OTTUMWA — Bobby Snow was found guilty of second-degree murder on Monday, only a couple hours after jurors received the case.
Conviction required the state to prove Snow struck James McElroy and that McElroy died as a result in May 2011. Prosecutors also had to show Snow acted with malice, though not necessarily intent to kill.
Prosecutor Laura Roan said in her closing arguments Snow didn’t mean to kill McElroy. But he struck McElroy with the intent to injure him. He wanted to give McElroy what Snow decided he had coming. That’s malice.
“One right hook to the chin knocked him out cold. Knocked him out permanently,” she said.
The state focused on other options open to Snow following an initial confrontation between Snow and McElroy. Roan said when Snow followed McElroy to his property he pursued a course of action that led to McElroy’s death.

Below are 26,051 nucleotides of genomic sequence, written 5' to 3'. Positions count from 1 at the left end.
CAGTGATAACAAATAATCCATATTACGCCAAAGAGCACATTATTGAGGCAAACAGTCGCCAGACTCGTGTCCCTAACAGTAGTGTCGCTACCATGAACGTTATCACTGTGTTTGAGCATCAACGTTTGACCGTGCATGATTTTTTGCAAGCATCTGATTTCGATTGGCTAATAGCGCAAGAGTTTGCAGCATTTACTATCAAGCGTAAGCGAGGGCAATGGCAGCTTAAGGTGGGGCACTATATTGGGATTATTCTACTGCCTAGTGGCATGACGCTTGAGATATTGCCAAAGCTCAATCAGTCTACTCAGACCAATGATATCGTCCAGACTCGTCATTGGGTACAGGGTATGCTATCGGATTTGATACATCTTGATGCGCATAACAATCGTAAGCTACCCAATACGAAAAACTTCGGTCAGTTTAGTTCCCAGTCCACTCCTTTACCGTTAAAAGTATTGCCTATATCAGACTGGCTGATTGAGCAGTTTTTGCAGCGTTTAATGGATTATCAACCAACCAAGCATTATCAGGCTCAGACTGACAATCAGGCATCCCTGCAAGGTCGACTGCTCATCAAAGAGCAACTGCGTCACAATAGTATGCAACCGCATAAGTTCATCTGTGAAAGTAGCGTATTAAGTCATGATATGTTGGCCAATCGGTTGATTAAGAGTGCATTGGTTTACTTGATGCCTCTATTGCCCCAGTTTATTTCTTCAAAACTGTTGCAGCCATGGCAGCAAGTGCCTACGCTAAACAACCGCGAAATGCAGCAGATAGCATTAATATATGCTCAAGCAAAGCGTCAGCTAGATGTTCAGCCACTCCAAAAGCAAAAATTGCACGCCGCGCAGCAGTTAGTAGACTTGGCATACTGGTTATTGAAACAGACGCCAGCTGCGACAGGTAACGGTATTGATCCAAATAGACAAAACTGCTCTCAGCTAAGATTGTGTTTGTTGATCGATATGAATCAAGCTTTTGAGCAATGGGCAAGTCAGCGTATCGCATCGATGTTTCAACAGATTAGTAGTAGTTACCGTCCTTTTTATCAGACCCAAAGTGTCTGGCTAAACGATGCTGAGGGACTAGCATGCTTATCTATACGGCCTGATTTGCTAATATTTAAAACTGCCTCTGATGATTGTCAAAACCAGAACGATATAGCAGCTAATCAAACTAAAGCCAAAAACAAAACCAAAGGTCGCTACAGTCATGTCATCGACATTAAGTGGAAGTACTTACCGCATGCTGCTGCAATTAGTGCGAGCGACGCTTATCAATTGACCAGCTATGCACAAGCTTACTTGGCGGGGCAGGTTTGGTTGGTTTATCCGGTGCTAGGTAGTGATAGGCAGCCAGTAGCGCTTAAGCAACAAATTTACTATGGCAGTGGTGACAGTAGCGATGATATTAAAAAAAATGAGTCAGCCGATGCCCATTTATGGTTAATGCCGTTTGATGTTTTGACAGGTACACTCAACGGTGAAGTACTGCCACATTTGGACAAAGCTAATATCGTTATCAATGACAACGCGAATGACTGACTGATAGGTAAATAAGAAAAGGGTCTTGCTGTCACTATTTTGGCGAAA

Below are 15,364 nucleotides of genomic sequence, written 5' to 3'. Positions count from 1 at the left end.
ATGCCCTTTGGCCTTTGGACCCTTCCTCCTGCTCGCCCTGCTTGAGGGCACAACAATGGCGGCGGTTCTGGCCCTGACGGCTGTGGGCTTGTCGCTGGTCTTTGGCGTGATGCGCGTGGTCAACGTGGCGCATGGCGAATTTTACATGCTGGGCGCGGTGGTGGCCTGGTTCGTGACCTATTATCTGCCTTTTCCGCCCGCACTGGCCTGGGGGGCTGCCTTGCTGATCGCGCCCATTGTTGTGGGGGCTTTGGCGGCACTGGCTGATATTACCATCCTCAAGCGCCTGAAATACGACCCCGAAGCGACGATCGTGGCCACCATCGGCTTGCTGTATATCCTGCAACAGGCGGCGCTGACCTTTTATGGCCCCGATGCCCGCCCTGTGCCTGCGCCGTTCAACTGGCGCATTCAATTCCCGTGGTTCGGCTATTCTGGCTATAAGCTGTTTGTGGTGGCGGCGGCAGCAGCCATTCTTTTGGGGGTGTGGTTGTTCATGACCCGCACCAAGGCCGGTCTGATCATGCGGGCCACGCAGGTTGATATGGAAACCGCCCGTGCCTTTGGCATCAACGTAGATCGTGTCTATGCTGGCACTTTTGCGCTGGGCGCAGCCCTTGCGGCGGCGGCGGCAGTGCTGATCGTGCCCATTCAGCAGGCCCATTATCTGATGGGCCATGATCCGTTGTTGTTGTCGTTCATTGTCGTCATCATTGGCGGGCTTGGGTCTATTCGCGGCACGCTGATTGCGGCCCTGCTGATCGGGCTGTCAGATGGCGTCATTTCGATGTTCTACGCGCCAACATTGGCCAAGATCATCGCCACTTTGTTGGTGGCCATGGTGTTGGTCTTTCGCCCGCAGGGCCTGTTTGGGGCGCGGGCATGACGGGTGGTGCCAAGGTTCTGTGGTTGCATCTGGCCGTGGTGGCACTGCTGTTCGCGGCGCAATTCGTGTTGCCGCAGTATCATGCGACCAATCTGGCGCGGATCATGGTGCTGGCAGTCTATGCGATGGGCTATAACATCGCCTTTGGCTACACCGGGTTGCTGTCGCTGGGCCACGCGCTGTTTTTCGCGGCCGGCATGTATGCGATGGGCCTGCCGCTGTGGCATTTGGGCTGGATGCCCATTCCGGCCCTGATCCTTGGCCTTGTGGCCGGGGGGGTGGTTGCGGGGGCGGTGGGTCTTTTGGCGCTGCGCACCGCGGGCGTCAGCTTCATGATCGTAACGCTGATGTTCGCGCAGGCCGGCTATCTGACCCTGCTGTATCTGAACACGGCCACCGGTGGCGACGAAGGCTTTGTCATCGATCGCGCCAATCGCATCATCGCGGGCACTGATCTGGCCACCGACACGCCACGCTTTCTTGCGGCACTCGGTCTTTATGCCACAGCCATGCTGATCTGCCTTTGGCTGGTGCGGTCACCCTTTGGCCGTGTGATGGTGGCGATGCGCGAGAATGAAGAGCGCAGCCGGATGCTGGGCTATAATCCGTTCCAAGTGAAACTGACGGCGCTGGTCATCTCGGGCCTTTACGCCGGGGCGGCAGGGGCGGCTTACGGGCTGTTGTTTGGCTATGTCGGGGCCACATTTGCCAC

Defense attorney Ron Danks said not everything can be taken at face value in the case. He said witness recollections aren’t always what they seem.
“People were intoxicated. Time has passed,” he said. What people remember now may be very different from what they remember.
Alcohol played a significant part in Danks’ closing. He reminded jurors that many of the people involved in the events that evening were intoxicated. He stressed that the combination of emotion and alcohol can make people unpredictable.
“Use your common sense,” he urged.
Second-degree murder is a Class B felony. While most felonies of that class are punishable by up to 25 years in prison, second-degree murder carries up to 50 years in prison.
Sentencing will take place at a later date.